3) Cohn, Victor and Lewis Cope with Deborah Cohn Runkle. News & Numbers: A Writer's Guide to Statistics, Wiley-Blackwell (paperback), Third Edition, © 2012, 181 pp., ISBN: 978-1-4051-6096-4.

4) Linden, Tom & the Writers of The New York Times. The New York Times Reader: Health & Medicine, © 2011, $24.95, 292 pp., ISBN: 978-1604264821.

5) Skloot, Rebecca, editor. The Best American Science and Nature Writing 2015, Mariner, © 2015, 318 pp., ISBN: 978-0-544-28674-0, $14.95.

6) Tweedy, Damon, Black Man in a White Coat, Picador, $14.19, © 2015, 304 pp., 978-1250105042.

7) Zinsser, William. On Writing Well: The Classic Guide to Writing Nonfiction (30th Anniversary Edition), Collins, © 2006, 336 pp., ISBN: 978-0-06-089154-1.

Also, starting with the class for Wednesday, September 21, students should begin reading the print version of the Tuesday Science Times section of the New York Times. On the assigned dates, please bring the Science Times section to class. Consult the course schedule below for the exact dates for which the section should be read. Please note that the online version of the New York Times is not an acceptable substitute since the online and print versions do not necessarily have the same content. The New York Times is available in the UNC Student Store and is also available at a reduced rate by subscription. To subscribe, you can call 1-800-NYTIMES and ask for college subscriptions. Receiving the print edition by subscription also gives you unlimited online access.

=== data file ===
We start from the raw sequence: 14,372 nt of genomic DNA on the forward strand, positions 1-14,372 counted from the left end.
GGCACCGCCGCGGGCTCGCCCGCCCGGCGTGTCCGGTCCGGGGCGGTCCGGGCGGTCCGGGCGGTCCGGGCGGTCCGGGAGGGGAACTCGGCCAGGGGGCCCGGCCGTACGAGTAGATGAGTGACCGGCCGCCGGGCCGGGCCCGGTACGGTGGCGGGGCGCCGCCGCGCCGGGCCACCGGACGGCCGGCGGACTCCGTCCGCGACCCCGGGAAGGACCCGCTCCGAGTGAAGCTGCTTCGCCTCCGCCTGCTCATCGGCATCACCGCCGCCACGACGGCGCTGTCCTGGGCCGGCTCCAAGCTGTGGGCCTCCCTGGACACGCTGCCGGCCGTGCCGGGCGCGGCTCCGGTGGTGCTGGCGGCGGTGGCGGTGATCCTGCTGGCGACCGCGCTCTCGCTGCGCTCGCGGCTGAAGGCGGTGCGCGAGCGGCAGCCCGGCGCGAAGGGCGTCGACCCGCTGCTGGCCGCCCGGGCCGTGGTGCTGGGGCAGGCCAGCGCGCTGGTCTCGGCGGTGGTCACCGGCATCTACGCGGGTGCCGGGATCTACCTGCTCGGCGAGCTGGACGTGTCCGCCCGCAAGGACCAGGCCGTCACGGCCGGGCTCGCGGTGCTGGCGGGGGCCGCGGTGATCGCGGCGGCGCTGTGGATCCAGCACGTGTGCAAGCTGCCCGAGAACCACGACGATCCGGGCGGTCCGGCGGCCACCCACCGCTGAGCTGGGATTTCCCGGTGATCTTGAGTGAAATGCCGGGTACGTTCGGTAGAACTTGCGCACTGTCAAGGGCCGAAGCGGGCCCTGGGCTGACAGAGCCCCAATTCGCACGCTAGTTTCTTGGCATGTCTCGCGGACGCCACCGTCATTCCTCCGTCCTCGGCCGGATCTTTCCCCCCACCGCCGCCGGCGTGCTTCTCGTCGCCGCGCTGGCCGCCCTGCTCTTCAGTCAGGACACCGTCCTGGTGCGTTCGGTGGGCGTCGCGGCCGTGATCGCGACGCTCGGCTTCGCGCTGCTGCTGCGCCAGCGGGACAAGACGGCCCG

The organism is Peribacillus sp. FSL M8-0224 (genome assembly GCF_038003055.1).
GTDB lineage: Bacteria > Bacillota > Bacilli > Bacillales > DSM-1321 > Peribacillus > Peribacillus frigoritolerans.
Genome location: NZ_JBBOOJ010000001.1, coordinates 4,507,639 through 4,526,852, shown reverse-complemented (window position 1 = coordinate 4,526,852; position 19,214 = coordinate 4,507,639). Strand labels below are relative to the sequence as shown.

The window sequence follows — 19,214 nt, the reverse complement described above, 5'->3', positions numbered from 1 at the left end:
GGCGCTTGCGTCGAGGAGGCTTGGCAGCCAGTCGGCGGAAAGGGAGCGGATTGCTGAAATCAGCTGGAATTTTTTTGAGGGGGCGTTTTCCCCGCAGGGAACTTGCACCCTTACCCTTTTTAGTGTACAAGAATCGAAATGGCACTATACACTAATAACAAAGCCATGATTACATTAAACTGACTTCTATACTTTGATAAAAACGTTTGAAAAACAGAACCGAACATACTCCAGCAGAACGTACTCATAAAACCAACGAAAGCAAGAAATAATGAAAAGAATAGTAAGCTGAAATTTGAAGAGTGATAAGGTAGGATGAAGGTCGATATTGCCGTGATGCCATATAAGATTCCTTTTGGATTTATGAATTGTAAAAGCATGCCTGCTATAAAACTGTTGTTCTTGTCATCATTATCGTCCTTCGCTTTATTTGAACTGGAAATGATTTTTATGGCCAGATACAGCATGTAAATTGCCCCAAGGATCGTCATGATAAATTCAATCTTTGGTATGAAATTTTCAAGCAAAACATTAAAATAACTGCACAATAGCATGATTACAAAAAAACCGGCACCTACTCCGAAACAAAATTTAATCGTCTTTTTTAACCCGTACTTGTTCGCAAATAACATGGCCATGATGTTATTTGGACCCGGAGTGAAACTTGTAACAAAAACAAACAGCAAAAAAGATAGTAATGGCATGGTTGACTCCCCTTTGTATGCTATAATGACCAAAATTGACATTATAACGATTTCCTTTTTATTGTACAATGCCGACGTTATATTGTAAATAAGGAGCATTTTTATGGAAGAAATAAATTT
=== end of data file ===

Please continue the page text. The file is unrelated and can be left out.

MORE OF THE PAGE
Participation

A working science journalist typically talks and discusses relevant issues with colleagues and others before preparing his or her report.  This class will be no different. I'll expect you to share your thoughts with your peers and with me. Classroom discussion will help clarify your ideas and sharpen your focus. You'll also be posting all written assignments on Sakai where your classmates will critique your work before you submit it to Dr. Linden for a grade.

Grading